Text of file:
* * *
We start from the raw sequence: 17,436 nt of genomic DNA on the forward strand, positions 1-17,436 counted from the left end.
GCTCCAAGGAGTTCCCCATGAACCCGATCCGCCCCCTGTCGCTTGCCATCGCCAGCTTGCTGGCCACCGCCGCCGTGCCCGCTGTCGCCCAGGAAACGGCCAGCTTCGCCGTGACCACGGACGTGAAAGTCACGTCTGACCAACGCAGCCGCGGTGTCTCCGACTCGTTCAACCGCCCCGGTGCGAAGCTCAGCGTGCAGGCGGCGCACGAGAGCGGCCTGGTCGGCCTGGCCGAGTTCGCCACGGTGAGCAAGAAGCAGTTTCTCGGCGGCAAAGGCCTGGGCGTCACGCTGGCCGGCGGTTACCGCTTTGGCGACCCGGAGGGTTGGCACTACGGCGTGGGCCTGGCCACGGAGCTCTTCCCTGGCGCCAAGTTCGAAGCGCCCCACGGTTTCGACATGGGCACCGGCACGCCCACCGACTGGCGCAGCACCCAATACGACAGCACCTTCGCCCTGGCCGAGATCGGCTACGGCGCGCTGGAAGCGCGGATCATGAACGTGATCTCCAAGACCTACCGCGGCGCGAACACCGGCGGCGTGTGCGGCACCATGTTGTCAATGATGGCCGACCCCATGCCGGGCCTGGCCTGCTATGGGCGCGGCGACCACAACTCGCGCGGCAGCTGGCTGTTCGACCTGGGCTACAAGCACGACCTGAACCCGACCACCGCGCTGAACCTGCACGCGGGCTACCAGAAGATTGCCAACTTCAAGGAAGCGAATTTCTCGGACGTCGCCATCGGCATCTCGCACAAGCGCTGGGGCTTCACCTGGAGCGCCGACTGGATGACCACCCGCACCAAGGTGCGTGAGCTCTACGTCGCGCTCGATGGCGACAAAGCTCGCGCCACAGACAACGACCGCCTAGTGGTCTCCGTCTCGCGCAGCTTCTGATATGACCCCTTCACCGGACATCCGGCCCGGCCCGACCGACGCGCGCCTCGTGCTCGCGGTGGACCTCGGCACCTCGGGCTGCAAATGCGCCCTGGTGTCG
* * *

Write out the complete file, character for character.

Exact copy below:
We start from the raw sequence: 17,436 nt of genomic DNA on the forward strand, positions 1-17,436 counted from the left end.
GCTCCAAGGAGTTCCCCATGAACCCGATCCGCCCCCTGTCGCTTGCCATCGCCAGCTTGCTGGCCACCGCCGCCGTGCCCGCTGTCGCCCAGGAAACGGCCAGCTTCGCCGTGACCACGGACGTGAAAGTCACGTCTGACCAACGCAGCCGCGGTGTCTCCGACTCGTTCAACCGCCCCGGTGCGAAGCTCAGCGTGCAGGCGGCGCACGAGAGCGGCCTGGTCGGCCTGGCCGAGTTCGCCACGGTGAGCAAGAAGCAGTTTCTCGGCGGCAAAGGCCTGGGCGTCACGCTGGCCGGCGGTTACCGCTTTGGCGACCCGGAGGGTTGGCACTACGGCGTGGGCCTGGCCACGGAGCTCTTCCCTGGCGCCAAGTTCGAAGCGCCCCACGGTTTCGACATGGGCACCGGCACGCCCACCGACTGGCGCAGCACCCAATACGACAGCACCTTCGCCCTGGCCGAGATCGGCTACGGCGCGCTGGAAGCGCGGATCATGAACGTGATCTCCAAGACCTACCGCGGCGCGAACACCGGCGGCGTGTGCGGCACCATGTTGTCAATGATGGCCGACCCCATGCCGGGCCTGGCCTGCTATGGGCGCGGCGACCACAACTCGCGCGGCAGCTGGCTGTTCGACCTGGGCTACAAGCACGACCTGAACCCGACCACCGCGCTGAACCTGCACGCGGGCTACCAGAAGATTGCCAACTTCAAGGAAGCGAATTTCTCGGACGTCGCCATCGGCATCTCGCACAAGCGCTGGGGCTTCACCTGGAGCGCCGACTGGATGACCACCCGCACCAAGGTGCGTGAGCTCTACGTCGCGCTCGATGGCGACAAAGCTCGCGCCACAGACAACGACCGCCTAGTGGTCTCCGTCTCGCGCAGCTTCTGATATGACCCCTTCACCGGACATCCGGCCCGGCCCGACCGACGCGCGCCTCGTGCTCGCGGTGGACCTCGGCACCTCGGGCTGCAAATGCGCCCTGGTGTCG